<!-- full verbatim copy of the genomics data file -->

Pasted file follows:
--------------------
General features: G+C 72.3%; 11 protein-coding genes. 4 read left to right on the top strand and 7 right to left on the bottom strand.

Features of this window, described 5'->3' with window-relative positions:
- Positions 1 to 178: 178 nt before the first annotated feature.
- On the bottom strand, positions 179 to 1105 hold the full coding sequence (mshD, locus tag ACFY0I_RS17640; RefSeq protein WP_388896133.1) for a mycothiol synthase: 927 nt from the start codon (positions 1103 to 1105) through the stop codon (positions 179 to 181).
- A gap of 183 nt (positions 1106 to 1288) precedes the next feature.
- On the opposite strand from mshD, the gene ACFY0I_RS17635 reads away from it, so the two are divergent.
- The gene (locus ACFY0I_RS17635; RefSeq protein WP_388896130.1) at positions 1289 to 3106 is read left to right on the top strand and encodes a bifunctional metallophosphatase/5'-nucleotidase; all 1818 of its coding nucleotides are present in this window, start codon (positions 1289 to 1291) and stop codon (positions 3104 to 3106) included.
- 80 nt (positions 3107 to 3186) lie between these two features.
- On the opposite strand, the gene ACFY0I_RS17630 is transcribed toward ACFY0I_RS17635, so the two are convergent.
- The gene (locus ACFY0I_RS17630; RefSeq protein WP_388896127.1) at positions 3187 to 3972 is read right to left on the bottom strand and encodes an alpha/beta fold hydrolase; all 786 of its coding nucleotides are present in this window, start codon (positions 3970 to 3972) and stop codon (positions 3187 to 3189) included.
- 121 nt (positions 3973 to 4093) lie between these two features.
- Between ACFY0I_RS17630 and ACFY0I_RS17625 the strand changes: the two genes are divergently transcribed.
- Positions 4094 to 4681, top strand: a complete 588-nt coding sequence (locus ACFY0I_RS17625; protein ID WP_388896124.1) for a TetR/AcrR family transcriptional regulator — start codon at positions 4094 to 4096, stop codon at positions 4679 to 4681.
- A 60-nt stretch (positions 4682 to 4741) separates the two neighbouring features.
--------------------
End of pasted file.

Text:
General features: G+C 72.3%; 11 protein-coding genes. 4 read left to right on the top strand and 7 right to left on the bottom strand.

Features of this window, described 5'->3' with window-relative positions:
- Positions 1 to 178: 178 nt before the first annotated feature.
- On the bottom strand, positions 179 to 1105 hold the full coding sequence (mshD, locus tag ACFY0I_RS17640; RefSeq protein WP_388896133.1) for a mycothiol synthase: 927 nt from the start codon (positions 1103 to 1105) through the stop codon (positions 179 to 181).
- A gap of 183 nt (positions 1106 to 1288) precedes the next feature.
- On the opposite strand from mshD, the gene ACFY0I_RS17635 reads away from it, so the two are divergent.
- The gene (locus ACFY0I_RS17635; RefSeq protein WP_388896130.1) at positions 1289 to 3106 is read left to right on the top strand and encodes a bifunctional metallophosphatase/5'-nucleotidase; all 1818 of its coding nucleotides are present in this window, start codon (positions 1289 to 1291) and stop codon (positions 3104 to 3106) included.
- 80 nt (positions 3107 to 3186) lie between these two features.
- On the opposite strand, the gene ACFY0I_RS17630 is transcribed toward ACFY0I_RS17635, so the two are convergent.
- The gene (locus ACFY0I_RS17630; RefSeq protein WP_388896127.1) at positions 3187 to 3972 is read right to left on the bottom strand and encodes an alpha/beta fold hydrolase; all 786 of its coding nucleotides are present in this window, start codon (positions 3970 to 3972) and stop codon (positions 3187 to 3189) included.
- 121 nt (positions 3973 to 4093) lie between these two features.
- Between ACFY0I_RS17630 and ACFY0I_RS17625 the strand changes: the two genes are divergently transcribed.
- Positions 4094 to 4681, top strand: a complete 588-nt coding sequence (locus ACFY0I_RS17625; protein ID WP_388896124.1) for a TetR/AcrR family transcriptional regulator — start codon at positions 4094 to 4096, stop codon at positions 4679 to 4681.
- A 60-nt stretch (positions 4682 to 4741) separates the two neighbouring features.